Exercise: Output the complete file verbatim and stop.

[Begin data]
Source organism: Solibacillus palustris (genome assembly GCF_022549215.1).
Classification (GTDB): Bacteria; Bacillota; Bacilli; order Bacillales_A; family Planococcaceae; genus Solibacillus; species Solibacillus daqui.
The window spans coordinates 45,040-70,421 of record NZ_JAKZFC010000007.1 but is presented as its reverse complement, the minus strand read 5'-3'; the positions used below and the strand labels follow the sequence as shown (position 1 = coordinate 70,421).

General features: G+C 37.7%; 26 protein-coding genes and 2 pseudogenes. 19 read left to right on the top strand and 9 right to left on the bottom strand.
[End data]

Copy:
Source organism: Solibacillus palustris (genome assembly GCF_022549215.1).
Classification (GTDB): Bacteria; Bacillota; Bacilli; order Bacillales_A; family Planococcaceae; genus Solibacillus; species Solibacillus daqui.
The window spans coordinates 45,040-70,421 of record NZ_JAKZFC010000007.1 but is presented as its reverse complement, the minus strand read 5'-3'; the positions used below and the strand labels follow the sequence as shown (position 1 = coordinate 70,421).

General features: G+C 37.7%; 26 protein-coding genes and 2 pseudogenes. 19 read left to right on the top strand and 9 right to left on the bottom strand.